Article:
An anonymous patient in London is possibly the second person to be cured of HIV, doctors say.
According to a case study published Tuesday in the journal Nature. Effectively, some scientists believe that the “London patient” has been cured of the viral infection that reportedly affects close to 37 million people worldwide. The new case report comes more than 10 years after the first cured case called the “Berlin patient.”
Both cured patients were treated with stem cell transplants from donors who carried a rare genetic mutation, known as CCR5-delta 32, that made them resistant to HIV, CNN reports. The London patient has been in remission for 18 months since he stopped taking antiretroviral drugs.
“By achieving remission in a second patient using a similar approach, we have shown that the Berlin Patient was not an anomaly and that it really was the treatment approaches that eliminated HIV in these two people,” said Ravindra Gupta, lead author of the study and a professor in University College London’s Division of Infection and Immunity.
While it remains too early to declare the London patient cured of the virus, Gupta added that the method used is not appropriate for all patients but still offers hope for new treatment strategies that will include gene therapies. He and his colleagues will continue to monitor the man’s condition to determine if he is actually cured of HIV.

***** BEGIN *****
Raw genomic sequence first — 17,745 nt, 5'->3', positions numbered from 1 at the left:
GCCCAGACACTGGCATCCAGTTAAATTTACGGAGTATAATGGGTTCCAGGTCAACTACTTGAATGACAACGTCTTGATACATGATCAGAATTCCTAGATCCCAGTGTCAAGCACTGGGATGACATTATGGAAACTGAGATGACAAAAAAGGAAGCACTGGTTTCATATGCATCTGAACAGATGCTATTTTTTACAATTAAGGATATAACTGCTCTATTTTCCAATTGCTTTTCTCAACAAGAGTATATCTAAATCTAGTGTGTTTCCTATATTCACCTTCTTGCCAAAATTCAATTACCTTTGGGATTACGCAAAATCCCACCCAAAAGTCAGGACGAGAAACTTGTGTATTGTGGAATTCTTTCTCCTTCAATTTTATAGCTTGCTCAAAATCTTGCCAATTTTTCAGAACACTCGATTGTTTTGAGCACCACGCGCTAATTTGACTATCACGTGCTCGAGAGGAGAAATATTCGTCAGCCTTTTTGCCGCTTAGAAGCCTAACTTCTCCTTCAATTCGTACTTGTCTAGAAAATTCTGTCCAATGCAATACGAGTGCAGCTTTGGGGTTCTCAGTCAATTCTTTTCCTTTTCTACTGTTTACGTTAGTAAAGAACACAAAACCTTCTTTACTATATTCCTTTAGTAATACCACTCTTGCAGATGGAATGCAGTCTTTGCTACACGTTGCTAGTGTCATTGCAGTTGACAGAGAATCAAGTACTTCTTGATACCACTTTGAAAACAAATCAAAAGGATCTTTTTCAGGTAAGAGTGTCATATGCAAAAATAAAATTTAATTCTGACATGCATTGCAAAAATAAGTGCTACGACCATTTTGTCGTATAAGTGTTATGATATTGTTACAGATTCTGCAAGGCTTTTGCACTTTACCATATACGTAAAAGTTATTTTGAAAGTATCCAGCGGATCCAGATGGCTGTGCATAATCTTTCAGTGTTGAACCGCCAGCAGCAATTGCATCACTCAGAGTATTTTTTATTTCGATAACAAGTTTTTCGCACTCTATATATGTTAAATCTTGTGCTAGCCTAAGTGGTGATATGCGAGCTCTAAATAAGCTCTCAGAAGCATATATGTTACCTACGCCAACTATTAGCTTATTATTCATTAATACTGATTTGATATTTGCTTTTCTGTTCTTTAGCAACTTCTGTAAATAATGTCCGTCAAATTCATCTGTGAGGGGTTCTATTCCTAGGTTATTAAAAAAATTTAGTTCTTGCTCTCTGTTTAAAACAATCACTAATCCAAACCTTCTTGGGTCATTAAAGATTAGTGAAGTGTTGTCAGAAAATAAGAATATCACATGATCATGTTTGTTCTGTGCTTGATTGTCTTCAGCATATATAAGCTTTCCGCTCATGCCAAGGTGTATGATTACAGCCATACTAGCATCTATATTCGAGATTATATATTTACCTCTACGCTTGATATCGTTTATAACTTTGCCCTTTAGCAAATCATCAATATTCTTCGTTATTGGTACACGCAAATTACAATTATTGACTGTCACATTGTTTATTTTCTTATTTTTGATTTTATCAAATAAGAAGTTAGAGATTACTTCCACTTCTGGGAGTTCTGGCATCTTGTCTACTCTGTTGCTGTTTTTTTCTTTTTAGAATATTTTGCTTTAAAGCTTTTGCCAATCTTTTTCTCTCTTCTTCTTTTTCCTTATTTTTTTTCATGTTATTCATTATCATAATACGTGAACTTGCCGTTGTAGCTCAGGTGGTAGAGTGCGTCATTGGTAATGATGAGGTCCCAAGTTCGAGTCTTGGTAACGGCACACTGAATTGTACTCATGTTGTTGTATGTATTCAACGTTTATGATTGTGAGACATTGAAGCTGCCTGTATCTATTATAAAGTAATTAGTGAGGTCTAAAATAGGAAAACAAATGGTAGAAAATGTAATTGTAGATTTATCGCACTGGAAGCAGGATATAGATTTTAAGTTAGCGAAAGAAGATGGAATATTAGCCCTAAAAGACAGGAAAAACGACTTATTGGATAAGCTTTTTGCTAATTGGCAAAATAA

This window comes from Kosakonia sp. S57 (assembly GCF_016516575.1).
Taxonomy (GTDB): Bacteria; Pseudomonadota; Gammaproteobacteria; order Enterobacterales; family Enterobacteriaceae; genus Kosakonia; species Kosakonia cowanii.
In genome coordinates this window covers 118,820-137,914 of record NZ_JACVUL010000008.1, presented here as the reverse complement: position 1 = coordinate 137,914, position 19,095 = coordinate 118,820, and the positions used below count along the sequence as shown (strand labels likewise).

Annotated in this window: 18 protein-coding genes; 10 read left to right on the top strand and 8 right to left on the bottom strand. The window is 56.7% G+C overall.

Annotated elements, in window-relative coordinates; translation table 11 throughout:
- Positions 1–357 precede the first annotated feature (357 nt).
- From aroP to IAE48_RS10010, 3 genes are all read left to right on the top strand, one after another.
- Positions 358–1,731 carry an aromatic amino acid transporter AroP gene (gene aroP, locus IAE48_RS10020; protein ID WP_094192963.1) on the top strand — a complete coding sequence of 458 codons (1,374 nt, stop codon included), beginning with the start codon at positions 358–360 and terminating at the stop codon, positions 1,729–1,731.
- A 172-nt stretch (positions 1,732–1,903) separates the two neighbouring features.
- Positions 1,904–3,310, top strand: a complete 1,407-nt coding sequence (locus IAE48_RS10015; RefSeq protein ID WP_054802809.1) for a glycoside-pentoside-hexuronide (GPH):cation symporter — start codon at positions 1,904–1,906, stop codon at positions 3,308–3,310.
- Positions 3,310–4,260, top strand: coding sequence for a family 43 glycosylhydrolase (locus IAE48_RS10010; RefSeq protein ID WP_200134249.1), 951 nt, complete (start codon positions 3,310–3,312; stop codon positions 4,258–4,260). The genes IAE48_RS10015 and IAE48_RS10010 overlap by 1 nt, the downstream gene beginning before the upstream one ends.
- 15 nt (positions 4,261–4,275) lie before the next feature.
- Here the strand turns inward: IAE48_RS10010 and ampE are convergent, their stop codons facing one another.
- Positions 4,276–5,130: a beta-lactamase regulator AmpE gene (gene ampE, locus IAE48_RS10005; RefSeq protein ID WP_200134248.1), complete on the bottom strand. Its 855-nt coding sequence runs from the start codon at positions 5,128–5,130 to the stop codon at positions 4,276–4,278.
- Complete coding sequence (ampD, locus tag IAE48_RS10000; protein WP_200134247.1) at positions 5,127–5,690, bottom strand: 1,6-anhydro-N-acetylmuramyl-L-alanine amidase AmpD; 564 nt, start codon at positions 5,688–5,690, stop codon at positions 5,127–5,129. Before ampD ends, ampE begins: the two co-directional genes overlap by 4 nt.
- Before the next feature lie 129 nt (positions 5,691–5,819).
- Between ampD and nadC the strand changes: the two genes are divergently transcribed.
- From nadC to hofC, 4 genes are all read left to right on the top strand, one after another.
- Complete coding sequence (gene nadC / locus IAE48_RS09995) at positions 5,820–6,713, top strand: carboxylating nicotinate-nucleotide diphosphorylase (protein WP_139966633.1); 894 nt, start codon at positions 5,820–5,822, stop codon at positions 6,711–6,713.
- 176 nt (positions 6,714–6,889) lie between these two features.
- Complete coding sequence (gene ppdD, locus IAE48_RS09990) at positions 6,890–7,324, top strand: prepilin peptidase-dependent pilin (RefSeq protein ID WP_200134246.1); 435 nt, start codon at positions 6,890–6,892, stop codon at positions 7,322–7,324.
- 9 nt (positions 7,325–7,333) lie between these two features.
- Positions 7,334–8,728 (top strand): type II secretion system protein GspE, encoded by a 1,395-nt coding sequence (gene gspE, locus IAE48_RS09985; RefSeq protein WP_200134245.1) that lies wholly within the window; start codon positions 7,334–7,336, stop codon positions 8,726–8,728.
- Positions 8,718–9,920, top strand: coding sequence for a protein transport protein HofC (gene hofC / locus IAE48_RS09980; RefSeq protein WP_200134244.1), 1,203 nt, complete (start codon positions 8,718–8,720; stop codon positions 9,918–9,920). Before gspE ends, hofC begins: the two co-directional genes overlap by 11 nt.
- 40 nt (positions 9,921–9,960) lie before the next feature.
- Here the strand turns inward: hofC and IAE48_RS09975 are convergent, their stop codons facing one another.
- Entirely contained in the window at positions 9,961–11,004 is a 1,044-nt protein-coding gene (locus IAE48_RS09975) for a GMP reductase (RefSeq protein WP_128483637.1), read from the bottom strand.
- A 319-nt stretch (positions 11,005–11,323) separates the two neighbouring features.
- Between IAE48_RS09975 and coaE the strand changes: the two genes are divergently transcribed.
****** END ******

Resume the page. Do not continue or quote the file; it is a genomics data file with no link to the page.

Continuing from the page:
Dr. Timothy Henrich, an associate professor of medicine and
physician scientistat Universityof California, San Francisco’s Department of Medicine, also noted that the London patient’s treatment “is not a scalable, safe or economically viable strategy to induce HIV remission.”
As of now, the use of the procedure is restricted to those who need the transplant for other reasons and not just for HIV alone, said Henrich.
“There are actually many strategies right now that are currently being pursued,” Henrich said. “Some of them are directly related to the Berlin patient and work with transplantation: for example, gene modification therapy.” Scientists are also examining
immune modifyingtherapies. “I am an optimist because I’m a scientist and vice versa,” Henrich said. “I do have hope. I think that finding a scalable cure that is safe and can be applied to a vast majority of individuals living with HIV is definitely attainable, but we have a lot more work to go.”
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